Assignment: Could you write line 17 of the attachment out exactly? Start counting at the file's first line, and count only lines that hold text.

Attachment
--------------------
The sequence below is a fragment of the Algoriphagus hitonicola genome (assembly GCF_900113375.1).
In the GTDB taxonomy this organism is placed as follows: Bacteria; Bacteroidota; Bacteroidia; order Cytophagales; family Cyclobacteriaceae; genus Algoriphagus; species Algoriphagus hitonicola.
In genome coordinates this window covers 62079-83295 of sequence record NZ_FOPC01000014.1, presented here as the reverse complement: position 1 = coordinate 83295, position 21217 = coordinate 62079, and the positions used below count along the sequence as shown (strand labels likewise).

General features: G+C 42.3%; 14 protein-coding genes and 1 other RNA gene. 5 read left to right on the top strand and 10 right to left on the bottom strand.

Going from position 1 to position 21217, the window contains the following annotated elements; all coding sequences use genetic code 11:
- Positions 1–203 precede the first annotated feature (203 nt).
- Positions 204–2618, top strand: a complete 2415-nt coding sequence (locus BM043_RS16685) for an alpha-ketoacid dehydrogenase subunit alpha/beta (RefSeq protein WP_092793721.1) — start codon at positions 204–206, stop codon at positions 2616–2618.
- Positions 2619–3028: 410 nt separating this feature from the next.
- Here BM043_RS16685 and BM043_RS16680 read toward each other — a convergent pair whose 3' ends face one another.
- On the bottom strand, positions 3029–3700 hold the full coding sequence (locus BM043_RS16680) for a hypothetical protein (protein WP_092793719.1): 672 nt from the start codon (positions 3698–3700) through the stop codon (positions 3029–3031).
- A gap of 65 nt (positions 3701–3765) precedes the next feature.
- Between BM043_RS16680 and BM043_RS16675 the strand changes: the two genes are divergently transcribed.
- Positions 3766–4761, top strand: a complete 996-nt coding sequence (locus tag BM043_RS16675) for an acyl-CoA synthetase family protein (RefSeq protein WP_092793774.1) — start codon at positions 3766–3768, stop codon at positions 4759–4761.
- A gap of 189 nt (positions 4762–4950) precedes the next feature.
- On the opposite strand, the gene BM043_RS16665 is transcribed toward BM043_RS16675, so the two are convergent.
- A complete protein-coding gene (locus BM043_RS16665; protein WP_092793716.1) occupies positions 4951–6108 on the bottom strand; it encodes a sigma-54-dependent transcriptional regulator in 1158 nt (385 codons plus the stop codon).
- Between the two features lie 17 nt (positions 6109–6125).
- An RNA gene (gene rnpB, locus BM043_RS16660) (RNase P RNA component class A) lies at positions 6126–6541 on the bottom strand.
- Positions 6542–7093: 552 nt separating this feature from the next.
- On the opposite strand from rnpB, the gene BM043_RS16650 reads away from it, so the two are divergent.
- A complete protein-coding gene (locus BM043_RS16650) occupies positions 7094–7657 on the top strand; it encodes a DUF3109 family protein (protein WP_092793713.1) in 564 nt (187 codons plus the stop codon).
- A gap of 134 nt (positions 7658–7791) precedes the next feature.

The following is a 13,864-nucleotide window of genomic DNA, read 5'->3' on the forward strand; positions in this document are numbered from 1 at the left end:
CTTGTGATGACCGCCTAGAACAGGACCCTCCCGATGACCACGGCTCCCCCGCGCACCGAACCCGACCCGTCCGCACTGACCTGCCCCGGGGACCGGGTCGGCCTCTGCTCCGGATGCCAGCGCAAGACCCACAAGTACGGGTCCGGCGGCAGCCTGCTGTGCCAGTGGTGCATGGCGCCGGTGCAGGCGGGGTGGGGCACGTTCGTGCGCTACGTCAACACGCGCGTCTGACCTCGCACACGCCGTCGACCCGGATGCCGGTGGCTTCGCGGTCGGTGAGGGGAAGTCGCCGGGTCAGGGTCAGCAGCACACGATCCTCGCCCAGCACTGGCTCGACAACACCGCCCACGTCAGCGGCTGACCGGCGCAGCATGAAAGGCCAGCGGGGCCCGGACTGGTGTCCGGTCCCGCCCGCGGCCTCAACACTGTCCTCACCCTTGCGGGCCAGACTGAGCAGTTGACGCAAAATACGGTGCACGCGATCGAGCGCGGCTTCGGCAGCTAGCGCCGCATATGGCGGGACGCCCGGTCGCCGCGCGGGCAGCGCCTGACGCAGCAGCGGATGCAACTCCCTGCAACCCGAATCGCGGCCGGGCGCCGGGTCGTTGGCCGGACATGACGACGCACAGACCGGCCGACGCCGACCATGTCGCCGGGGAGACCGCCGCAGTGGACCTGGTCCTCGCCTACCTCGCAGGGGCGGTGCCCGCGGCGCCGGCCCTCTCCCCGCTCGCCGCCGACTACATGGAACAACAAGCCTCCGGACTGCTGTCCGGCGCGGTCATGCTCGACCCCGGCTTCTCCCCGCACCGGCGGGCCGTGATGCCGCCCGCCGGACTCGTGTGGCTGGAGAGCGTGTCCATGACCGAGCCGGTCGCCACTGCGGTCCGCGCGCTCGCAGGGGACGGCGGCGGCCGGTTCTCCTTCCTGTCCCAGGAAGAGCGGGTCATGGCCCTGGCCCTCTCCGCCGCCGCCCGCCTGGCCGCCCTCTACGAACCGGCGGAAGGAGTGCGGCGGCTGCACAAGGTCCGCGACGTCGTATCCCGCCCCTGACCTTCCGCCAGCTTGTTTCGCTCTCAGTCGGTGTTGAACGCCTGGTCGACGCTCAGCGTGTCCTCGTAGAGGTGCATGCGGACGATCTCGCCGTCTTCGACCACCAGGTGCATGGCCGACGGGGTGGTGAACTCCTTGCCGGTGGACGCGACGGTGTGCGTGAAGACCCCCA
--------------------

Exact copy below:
- Between the two features lie 17 nt (positions 6109–6125).